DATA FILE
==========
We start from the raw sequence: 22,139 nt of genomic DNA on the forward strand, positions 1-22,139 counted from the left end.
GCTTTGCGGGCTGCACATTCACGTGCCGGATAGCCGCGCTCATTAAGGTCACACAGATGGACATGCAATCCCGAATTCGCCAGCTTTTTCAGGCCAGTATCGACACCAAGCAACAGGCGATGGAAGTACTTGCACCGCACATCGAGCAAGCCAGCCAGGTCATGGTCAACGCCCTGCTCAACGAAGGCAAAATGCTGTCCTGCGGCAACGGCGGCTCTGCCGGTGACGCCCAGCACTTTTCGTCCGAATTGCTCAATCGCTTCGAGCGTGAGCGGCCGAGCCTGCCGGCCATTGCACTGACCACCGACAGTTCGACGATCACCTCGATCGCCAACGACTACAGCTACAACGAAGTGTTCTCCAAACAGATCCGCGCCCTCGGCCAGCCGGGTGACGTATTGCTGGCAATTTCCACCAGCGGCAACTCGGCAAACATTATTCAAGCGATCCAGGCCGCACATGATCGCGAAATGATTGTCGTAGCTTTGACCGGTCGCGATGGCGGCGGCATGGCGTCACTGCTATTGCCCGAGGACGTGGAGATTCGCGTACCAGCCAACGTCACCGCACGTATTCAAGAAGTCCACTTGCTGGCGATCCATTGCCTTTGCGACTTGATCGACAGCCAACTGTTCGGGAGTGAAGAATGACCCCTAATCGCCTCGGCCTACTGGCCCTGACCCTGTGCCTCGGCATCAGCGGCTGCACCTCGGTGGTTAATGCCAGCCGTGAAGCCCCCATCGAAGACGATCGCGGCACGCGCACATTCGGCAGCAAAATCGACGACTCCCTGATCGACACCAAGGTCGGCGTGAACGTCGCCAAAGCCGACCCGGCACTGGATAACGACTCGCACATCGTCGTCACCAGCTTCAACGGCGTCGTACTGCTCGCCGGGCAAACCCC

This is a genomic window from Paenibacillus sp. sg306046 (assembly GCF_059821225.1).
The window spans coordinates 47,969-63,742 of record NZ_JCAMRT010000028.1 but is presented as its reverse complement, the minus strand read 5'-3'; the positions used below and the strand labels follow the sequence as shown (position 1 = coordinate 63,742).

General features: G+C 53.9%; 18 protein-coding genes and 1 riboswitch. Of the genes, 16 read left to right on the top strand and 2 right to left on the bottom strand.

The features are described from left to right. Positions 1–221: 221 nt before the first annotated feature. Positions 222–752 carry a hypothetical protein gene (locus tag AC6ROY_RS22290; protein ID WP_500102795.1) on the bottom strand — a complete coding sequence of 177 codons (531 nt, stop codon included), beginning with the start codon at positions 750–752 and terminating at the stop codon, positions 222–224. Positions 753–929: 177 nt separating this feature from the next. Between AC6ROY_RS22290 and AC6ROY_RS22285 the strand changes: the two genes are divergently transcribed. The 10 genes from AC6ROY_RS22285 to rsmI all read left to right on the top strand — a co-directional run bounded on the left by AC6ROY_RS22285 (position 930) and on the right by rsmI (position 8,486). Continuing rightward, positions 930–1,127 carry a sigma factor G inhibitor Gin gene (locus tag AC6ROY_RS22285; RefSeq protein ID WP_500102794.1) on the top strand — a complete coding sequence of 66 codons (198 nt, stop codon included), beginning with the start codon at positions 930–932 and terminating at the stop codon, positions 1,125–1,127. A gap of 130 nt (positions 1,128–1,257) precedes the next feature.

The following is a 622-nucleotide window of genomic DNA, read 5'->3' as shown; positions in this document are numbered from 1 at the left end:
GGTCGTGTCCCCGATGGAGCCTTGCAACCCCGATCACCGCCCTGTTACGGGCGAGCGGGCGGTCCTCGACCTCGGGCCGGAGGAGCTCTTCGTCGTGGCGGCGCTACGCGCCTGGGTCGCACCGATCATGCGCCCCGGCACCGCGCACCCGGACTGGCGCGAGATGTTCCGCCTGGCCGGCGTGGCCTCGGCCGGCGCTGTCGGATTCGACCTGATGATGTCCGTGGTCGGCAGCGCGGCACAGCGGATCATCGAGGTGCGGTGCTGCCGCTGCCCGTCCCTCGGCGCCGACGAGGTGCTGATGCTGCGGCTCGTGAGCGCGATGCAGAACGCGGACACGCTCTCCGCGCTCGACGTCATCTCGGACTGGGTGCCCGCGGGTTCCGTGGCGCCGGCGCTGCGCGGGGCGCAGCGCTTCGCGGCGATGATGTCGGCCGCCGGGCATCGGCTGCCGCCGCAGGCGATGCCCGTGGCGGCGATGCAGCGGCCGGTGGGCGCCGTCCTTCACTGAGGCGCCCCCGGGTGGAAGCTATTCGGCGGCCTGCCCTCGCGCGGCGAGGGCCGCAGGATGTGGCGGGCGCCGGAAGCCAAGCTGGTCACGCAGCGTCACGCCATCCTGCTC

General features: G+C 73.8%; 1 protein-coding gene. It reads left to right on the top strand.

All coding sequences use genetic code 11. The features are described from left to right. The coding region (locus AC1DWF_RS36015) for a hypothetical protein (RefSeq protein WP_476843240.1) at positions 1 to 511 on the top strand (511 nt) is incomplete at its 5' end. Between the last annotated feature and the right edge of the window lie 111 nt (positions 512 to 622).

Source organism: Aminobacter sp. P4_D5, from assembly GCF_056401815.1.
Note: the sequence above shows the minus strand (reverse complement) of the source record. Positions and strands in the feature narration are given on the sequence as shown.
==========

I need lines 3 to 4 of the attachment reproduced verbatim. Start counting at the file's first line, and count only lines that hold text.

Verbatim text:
This is a genomic window from Paenibacillus sp. sg306046 (assembly GCF_059821225.1).
The window spans coordinates 47,969-63,742 of record NZ_JCAMRT010000028.1 but is presented as its reverse complement, the minus strand read 5'-3'; the positions used below and the strand labels follow the sequence as shown (position 1 = coordinate 63,742).